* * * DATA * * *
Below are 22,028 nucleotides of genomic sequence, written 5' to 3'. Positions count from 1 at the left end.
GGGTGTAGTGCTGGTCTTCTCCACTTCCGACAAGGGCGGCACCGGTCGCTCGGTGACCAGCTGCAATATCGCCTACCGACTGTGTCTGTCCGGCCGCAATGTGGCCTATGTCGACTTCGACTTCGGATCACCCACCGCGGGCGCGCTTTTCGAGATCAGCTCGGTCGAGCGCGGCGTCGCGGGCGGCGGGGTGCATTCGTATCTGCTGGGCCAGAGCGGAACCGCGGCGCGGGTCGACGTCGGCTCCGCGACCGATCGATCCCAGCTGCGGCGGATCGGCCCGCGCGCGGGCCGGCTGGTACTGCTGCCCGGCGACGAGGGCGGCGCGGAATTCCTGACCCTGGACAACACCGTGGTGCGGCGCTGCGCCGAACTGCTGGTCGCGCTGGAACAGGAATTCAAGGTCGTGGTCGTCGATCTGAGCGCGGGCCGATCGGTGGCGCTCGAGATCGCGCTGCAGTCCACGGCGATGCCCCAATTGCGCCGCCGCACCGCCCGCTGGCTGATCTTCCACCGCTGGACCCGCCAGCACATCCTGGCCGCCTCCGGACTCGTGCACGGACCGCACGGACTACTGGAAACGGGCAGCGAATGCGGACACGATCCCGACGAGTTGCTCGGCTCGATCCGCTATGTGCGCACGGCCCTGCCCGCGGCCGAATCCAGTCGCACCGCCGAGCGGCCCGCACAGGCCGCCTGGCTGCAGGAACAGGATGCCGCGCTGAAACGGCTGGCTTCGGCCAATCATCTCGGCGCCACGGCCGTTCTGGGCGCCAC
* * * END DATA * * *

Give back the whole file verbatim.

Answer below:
Below are 22,028 nucleotides of genomic sequence, written 5' to 3'. Positions count from 1 at the left end.
GGGTGTAGTGCTGGTCTTCTCCACTTCCGACAAGGGCGGCACCGGTCGCTCGGTGACCAGCTGCAATATCGCCTACCGACTGTGTCTGTCCGGCCGCAATGTGGCCTATGTCGACTTCGACTTCGGATCACCCACCGCGGGCGCGCTTTTCGAGATCAGCTCGGTCGAGCGCGGCGTCGCGGGCGGCGGGGTGCATTCGTATCTGCTGGGCCAGAGCGGAACCGCGGCGCGGGTCGACGTCGGCTCCGCGACCGATCGATCCCAGCTGCGGCGGATCGGCCCGCGCGCGGGCCGGCTGGTACTGCTGCCCGGCGACGAGGGCGGCGCGGAATTCCTGACCCTGGACAACACCGTGGTGCGGCGCTGCGCCGAACTGCTGGTCGCGCTGGAACAGGAATTCAAGGTCGTGGTCGTCGATCTGAGCGCGGGCCGATCGGTGGCGCTCGAGATCGCGCTGCAGTCCACGGCGATGCCCCAATTGCGCCGCCGCACCGCCCGCTGGCTGATCTTCCACCGCTGGACCCGCCAGCACATCCTGGCCGCCTCCGGACTCGTGCACGGACCGCACGGACTACTGGAAACGGGCAGCGAATGCGGACACGATCCCGACGAGTTGCTCGGCTCGATCCGCTATGTGCGCACGGCCCTGCCCGCGGCCGAATCCAGTCGCACCGCCGAGCGGCCCGCACAGGCCGCCTGGCTGCAGGAACAGGATGCCGCGCTGAAACGGCTGGCTTCGGCCAATCATCTCGGCGCCACGGCCGTTCTGGGCGCCAC